The Edit RADIUS Authenticator modal screen appears.
  • On the Primary Authentication Server tab, specify the following settings:
    • Specify the hostname or IP-address for the NPS Server
    • For the Authentication type:, specify MSCHAP2.
    • Paste the RADIUS shared secret as the Shared Secret: value.
    • For the Server timeout: value, specify 10 seconds.
    • For the Max attempts: value, specify 1.

Azure MFA Horizon Settings (click for original screenshot)

  • To specify a second NPS Server with the Azure MFA NPS Extension installed, repeat the steps on the Secondary Authentication Server tab.
  • Click OK.
  • Close Horizon Console.



The Azure MFA NPS Extension proves to be a splendid way to provide multi-factor authentication to VMware Horizon implementations. Now, credential stuffing attacks by malicious persons aren’t something to worry about anymore for the sensitive data handled in Horizon implementations.

Further reading

Download the NPS Extension for Azure MFA
Configure Firewalls for RADIUS Traffic
Integrate your existing NPS infrastructure with Azure Multi-Factor Authentication  Enable Two-Factor Authentication in Horizon Administrator

21 Responses to HOWTO: Secure VMware Horizon with Azure MFA through its NPS Extension


    The downside of using Azure mfa with nps is that you cannot use Conditional Access and the CA policies. You have any specific guidance on this?

    • Technically, there are six methods to publishing on-premises web-based applications with multi-factor authentication:

      1. Using the publishing feature on Web Application Proxy servers
      2. Using Azure AD App Proxy
      3. Using the AAA/PAM feature on a routing appliance like an F5 BIG-IP or Citrix NetScaler
      4. Using the AAA/PAM feature of the web-application itself and an RPT to AD FS
      5. Using the AAA/PAM feature of the web-application itself and an RPT to Azure AD
      6. Using RADIUS authentication

      Some scenarios are better suited for certain functionality than others, some are more costly.
      Some scenarios are more politically acceptable, some play nicer within the current infrastructure.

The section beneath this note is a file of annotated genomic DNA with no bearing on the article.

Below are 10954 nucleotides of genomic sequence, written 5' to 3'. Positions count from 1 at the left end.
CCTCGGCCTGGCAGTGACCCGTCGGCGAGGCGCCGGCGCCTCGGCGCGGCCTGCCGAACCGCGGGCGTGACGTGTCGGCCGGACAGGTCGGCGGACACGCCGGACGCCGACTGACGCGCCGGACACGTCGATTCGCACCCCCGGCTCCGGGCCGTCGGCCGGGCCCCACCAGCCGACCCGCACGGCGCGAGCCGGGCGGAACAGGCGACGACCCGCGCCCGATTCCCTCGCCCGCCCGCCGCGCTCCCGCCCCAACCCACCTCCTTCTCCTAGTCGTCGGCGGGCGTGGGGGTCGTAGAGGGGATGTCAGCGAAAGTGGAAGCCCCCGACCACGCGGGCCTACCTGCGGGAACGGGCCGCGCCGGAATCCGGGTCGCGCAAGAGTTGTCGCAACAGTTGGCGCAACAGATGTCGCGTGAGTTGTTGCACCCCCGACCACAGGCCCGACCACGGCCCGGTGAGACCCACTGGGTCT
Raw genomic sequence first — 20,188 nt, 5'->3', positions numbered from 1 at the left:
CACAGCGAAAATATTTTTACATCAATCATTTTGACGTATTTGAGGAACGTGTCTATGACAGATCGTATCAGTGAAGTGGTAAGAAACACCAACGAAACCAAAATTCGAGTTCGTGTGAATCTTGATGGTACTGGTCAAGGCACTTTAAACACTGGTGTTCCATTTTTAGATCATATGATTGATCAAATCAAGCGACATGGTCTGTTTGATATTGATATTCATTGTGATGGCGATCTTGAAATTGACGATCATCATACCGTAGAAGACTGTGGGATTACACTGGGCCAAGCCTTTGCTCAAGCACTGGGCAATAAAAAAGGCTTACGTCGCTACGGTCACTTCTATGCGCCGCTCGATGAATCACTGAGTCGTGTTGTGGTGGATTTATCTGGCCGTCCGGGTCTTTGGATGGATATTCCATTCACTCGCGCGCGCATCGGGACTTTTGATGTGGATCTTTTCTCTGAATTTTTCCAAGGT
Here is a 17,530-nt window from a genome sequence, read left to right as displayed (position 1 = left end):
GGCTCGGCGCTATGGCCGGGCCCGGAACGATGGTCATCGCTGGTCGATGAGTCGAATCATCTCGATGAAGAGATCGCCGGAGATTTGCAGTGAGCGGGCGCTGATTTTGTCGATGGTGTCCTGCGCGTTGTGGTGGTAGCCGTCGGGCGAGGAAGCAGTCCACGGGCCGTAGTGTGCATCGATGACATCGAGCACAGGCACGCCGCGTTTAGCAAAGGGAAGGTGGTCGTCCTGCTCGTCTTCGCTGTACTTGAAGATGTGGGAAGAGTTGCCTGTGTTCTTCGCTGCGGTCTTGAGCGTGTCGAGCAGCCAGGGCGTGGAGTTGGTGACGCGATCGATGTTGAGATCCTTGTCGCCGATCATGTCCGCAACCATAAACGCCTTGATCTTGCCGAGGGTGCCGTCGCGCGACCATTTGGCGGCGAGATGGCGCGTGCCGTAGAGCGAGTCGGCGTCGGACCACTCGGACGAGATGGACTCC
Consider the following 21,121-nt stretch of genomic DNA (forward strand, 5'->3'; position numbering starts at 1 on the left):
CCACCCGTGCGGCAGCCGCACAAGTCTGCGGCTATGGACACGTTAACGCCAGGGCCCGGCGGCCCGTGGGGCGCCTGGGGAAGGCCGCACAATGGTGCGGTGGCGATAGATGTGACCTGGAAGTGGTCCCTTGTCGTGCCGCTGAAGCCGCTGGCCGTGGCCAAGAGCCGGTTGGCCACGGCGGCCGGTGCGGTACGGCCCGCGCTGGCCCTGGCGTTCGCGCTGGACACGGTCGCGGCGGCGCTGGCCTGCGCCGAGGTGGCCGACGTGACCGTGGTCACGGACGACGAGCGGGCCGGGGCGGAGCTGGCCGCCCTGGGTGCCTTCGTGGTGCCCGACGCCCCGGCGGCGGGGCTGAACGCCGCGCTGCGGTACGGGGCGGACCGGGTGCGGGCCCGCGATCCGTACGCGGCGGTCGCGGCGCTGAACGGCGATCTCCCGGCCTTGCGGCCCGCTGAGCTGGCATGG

The choice was made. The consequence is Conditional Access and Identity Protection are not available to them.
      Instead of leveraging Conditional Access to determine per-condition MFA, every sign-in requires MFA to Horizon.


    You could use Azure MFA server (i know its sort of end of life) and use it for RADIUS , then you can use Conditional Access for AAD/O365. Users registered for MFA via MFA Server are not enabled/enforced.

    • I would not recommend MFA Server.
      When you use Azure MFA Server, you end up with two registrations; one in MFA Server, one in Azure MFA.

      With the Azure MFA NPS Extension, the registration is good for Conditional Access, Azure AD Identity Protection, Azure AD Self-service Password Reset and, in this case, enforced for Horizon.
      Note: the enforcement for Horizon is through the NPS Extension, not the old PhoneFactor portal.



    TLS1.0/1.1 support has been removed from the PoSH gallery so some following the guide will hit errors when running the config script without Powershell set to use TLS1.2. TLS1.2 can be set via [Net.ServicePointManager]::SecurityProtocol = [Net.SecurityProtocolType]::Tls12

    Thanks for the guide, really helpful.


    Does this mean one has to choose between MFA ( and conditional access for a usecase that involves a service like a VPN client for regular users?

    • Hi Ludwig,

      The PhoneFactor legacy portal and Conditional Access policies govern multi-factor authentication requirements for Azure AD-integrated apps and services.
      Unfortunately, most on-premises services and systems, like the VPN solution you mention, do not integrate with Azure AD.
      They do use RADIUS. RADIUS through NPS can be enhanced with multi-factor authentication requirements through the NPS extension, mentioned in this blogpost.

      Furthermore, you do not specifically have to choose between the PhoneFactor legacy portal and Conditional Access policies to govern multi-factor authentication requirements in other scenarios, too. The 'enforced' status in the PhoneFactor legacy portal for a user take precendence over Conditional Access policy settings; the person will need to always perform multi-factor authentication. However, as this is a pain to manage in two separate portal experiences, my recommendation is to migrate everything over to Conditional Access, if the tenant is equipped with Premium licenses.